Microscope kits may invoke a sweet nostalgia for many adults today, but future generations of children in science classes may enjoy an entirely different microscopy experience. A research team at Stanford University has created a foldable paper microscope to help democratize science education for less than a dollar.
The origami-based paper microscope, Foldscope, comprises a simple list of parts: a sheet of plastic-coated paper (6 cents), a ball lens (17 cents for low magnification, 56 cents for high magnification), a 3-volt battery (6 cents), an LED light (21 cents), a switch (5 cents) and some copper tape (3 cents). Don’t pull out your calculator – that’s 58 cents for the low-magnification version of the Foldscope and 97 cents for the high-magnification version, based on a 10,000-unit production.
The printer used to print instructional lines on the sturdy paper also “prints” the lens onto the paper. “You should think of it as a drop of glue, a tiny drop of glue, except it is an optical-quality glue,” according to Manu Prakash, a bioengineer whose eponymous team (PrakashLab) created the Foldscope.
While the affordability is certainly noteworthy, the DIY microscope is capable of providing more than 2,000x magnification. It also takes less than 10 minutes to fold, weighs less than two nickels, fits neatly into a pocket, and is rugged enough to survive a three-story drop or an accidental step on its frame.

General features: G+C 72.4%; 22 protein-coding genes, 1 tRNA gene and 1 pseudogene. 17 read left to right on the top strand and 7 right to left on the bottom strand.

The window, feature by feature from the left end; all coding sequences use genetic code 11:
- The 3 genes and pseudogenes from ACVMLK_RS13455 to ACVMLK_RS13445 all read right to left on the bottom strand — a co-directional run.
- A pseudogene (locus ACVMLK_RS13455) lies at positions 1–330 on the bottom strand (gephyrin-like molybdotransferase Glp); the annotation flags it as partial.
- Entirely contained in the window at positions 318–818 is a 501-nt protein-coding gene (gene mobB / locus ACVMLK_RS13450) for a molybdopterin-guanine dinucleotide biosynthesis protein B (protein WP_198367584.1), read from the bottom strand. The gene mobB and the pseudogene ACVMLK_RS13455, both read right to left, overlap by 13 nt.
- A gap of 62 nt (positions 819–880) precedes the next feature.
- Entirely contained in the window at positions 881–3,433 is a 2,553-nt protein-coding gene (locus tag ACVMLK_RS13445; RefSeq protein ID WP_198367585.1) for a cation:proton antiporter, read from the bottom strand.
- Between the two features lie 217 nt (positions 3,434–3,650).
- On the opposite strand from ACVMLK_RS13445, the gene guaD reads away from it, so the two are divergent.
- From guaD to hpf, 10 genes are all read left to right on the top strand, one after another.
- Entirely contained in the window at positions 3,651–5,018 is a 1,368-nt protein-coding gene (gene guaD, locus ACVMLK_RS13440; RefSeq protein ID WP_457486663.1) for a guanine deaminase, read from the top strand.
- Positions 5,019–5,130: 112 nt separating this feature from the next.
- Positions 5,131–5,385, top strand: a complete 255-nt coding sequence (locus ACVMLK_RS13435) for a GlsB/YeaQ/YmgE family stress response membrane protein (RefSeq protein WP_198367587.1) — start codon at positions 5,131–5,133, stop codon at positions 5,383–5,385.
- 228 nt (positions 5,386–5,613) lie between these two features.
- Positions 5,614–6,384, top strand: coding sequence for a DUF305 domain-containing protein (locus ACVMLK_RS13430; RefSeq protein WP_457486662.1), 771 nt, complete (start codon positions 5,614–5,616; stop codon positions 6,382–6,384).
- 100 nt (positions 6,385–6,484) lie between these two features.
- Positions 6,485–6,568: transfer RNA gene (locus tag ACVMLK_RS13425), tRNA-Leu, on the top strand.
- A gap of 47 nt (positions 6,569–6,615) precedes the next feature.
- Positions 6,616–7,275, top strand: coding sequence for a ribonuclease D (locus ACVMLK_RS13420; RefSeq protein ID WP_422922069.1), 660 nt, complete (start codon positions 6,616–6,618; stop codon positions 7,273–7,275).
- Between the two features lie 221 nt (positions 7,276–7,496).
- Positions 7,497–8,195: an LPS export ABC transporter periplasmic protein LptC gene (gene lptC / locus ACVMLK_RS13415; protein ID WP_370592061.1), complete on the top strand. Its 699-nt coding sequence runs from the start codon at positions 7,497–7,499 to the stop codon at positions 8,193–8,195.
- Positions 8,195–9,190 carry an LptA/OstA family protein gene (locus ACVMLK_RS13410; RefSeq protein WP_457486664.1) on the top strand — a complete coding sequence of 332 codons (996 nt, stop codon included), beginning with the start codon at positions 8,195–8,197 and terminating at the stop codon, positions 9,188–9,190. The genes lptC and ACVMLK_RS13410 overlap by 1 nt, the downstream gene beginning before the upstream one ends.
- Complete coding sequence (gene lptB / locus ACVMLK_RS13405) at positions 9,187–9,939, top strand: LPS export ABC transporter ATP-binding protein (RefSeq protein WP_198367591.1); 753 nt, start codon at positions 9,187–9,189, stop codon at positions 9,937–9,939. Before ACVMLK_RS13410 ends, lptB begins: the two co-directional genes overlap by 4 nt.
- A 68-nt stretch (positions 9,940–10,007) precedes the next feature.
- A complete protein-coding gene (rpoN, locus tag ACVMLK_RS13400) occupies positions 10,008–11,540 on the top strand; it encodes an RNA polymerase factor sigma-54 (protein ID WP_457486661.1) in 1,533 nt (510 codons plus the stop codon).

One of the benefits of this low-cost, mass-production-friendly microscope is the potential for widespread hands-on use in K-12 science classrooms and universities. “Many children around the world have never used a microscope, even in developed countries like the United States,” according to PrakashLab’s research article about the Foldscope. “A universal program providing ‘a microscope for every child’ could foster deep interest in science at an early age.”
The Foldscope also has applications for general scientific and medical use in the field, along with the community of amateur microscopists across the globe, according to PrakashLab.
The team recently looked for 10,000 beta testers as part of its Ten Thousand Microscope Project, which aims to test the Foldscope in various settings and produce an open-source field manual. Prakash says 50,000 units of their foldable microscope will soon ship to testers in 130 countries.
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